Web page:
At a time when it seems like members of Congress can’t reach across the aisle to accomplish just about anything, two U.S. senators, one a Republican and the other a Democrat, have introduced a bill they would increase the safety of large commercial trucks on our highways and interstates.
For a decade now, a rule that would require “speed limiters” has gone nowhere amid the bureaucracy of the federal government. The Cullum Owings Large Truck Safe Operating Speed Act of 2019 would require all new trucks weighing over 26,000 pounds to have these devices and to have them set at no more than 65 miles per hour at all times. Trucks already on the road that have the technology must use it. However, trucks that don’t have the technology won’t be required to have it installed.
The bill is named after a young man who was killed in 2002 as he was driving back to college after Thanksgiving break. The car that he and his brother were in was struck by a tractor-trailer. His family founded an advocacy group called Road Safe America.
That group and other safety advocacy groups are strongly endorsing the legislation. Owings’ father says that at the time of the crash, the family was “unaware that speed limiters were already being built into big-rig trucks as a standard capability, but American truck drivers were not required to use them.”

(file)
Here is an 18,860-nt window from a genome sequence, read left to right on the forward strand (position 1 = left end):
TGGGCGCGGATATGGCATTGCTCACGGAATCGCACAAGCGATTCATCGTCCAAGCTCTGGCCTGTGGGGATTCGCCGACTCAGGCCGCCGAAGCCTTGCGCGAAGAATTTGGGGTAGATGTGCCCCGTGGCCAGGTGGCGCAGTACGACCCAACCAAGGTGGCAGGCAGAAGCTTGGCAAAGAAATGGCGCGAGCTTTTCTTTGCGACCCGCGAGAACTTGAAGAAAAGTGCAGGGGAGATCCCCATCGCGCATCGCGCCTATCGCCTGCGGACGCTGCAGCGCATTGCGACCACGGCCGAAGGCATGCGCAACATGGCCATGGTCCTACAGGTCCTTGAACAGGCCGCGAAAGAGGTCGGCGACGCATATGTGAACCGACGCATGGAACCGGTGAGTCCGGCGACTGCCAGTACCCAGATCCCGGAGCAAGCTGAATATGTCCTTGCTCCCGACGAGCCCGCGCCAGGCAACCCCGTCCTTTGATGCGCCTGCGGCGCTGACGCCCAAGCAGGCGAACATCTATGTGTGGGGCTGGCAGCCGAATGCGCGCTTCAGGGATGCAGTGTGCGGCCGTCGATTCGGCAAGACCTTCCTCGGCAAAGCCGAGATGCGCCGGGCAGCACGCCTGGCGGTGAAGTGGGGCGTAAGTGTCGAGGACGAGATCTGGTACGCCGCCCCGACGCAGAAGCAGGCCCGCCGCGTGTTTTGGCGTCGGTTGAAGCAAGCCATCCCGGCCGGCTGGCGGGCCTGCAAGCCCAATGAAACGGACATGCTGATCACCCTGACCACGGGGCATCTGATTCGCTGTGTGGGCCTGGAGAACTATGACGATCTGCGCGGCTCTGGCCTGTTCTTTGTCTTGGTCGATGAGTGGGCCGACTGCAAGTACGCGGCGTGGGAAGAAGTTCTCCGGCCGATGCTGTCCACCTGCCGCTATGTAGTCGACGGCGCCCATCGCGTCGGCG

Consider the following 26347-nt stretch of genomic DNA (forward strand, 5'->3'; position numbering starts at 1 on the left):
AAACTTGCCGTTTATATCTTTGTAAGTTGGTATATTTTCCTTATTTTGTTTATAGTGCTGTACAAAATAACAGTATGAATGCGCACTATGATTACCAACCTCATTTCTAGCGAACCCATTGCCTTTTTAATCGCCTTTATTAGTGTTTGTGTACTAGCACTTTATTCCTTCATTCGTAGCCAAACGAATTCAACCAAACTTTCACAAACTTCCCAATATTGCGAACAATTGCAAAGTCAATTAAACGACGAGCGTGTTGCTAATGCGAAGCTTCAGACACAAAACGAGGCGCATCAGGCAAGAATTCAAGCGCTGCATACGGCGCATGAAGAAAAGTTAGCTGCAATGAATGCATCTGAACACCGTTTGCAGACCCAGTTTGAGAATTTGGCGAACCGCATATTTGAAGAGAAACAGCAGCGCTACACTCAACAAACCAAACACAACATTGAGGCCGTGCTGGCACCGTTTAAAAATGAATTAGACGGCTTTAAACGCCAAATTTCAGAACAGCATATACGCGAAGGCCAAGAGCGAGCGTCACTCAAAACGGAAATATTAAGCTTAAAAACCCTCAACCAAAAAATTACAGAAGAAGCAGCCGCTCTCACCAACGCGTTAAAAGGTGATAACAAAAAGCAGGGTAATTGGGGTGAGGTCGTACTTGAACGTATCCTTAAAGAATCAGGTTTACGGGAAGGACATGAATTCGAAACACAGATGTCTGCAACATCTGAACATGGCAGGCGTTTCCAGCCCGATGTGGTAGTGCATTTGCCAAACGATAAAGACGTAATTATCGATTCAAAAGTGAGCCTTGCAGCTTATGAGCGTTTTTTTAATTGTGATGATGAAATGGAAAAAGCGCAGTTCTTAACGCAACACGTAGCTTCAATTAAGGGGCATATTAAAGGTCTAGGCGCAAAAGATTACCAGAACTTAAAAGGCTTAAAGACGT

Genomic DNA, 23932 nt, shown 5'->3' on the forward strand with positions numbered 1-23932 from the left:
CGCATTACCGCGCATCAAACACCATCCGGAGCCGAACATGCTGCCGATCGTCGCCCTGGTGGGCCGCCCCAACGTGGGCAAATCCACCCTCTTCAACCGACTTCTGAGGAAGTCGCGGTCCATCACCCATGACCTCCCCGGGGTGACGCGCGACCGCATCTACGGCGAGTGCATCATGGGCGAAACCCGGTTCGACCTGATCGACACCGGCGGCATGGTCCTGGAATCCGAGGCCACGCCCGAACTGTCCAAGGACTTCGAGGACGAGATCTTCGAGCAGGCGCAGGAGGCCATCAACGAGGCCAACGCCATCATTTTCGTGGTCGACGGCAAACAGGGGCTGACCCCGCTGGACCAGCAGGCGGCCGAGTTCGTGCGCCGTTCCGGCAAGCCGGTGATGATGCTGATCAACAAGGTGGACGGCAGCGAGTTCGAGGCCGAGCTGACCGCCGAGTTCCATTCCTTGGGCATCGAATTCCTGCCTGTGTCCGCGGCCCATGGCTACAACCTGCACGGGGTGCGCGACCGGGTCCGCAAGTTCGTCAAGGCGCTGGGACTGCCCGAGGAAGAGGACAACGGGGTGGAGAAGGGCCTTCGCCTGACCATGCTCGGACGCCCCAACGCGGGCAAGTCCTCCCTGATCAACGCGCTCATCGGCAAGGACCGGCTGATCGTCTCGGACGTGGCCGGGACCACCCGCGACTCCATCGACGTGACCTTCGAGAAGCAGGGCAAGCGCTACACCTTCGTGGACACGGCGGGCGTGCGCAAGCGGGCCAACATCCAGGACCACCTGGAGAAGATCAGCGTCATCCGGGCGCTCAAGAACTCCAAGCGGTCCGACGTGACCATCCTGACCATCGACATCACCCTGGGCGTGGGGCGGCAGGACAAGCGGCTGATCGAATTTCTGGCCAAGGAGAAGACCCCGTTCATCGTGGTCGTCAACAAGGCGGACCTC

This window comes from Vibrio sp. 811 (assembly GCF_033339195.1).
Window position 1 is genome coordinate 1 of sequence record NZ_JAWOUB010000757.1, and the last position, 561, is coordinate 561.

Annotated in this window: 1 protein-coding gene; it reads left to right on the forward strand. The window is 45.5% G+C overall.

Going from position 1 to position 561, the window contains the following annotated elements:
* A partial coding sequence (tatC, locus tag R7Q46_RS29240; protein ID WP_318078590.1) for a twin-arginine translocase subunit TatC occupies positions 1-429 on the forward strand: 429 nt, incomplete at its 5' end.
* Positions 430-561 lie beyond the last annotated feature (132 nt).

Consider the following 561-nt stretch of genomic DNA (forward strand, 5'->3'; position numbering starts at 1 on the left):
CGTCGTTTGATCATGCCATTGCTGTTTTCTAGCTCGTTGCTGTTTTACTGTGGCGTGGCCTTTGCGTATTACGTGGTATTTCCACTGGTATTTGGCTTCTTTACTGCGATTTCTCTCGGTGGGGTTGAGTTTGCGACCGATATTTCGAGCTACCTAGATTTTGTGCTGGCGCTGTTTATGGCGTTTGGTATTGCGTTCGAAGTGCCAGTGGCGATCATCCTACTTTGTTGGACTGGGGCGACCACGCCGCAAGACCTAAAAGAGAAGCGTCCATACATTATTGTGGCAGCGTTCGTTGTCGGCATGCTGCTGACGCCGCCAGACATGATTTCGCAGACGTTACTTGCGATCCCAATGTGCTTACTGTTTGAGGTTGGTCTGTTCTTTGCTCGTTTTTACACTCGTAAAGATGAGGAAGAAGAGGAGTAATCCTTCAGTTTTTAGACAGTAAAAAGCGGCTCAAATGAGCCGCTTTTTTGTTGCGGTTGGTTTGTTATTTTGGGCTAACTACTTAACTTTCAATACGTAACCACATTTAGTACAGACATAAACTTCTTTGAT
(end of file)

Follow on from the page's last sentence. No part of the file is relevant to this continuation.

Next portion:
One of the lawmakers behind the bill, Sen. Johnny Isakson of Georgia, says, “The majority of trucks on our roads already have speed-limiting technology built in, and the rest of the technologically advanced world has already put them to use to ensure drivers follow safe speeds. This legislation would…reduce the number of preventable fatalities on our busy roadways.”
The U.S. Department of Transportation says that requiring the use of speed limiters would reduce the number of fatal crashes (estimated at over 1,100 annually) involving heavy trucks.
Attorneys help victims of commercial truck crashes and surviving loved ones determine whether the truck involved was in compliance with all current safety regulations. When companies and/or their drivers fail to comply with the law, they can face penalties in addition to civil action by victims and families.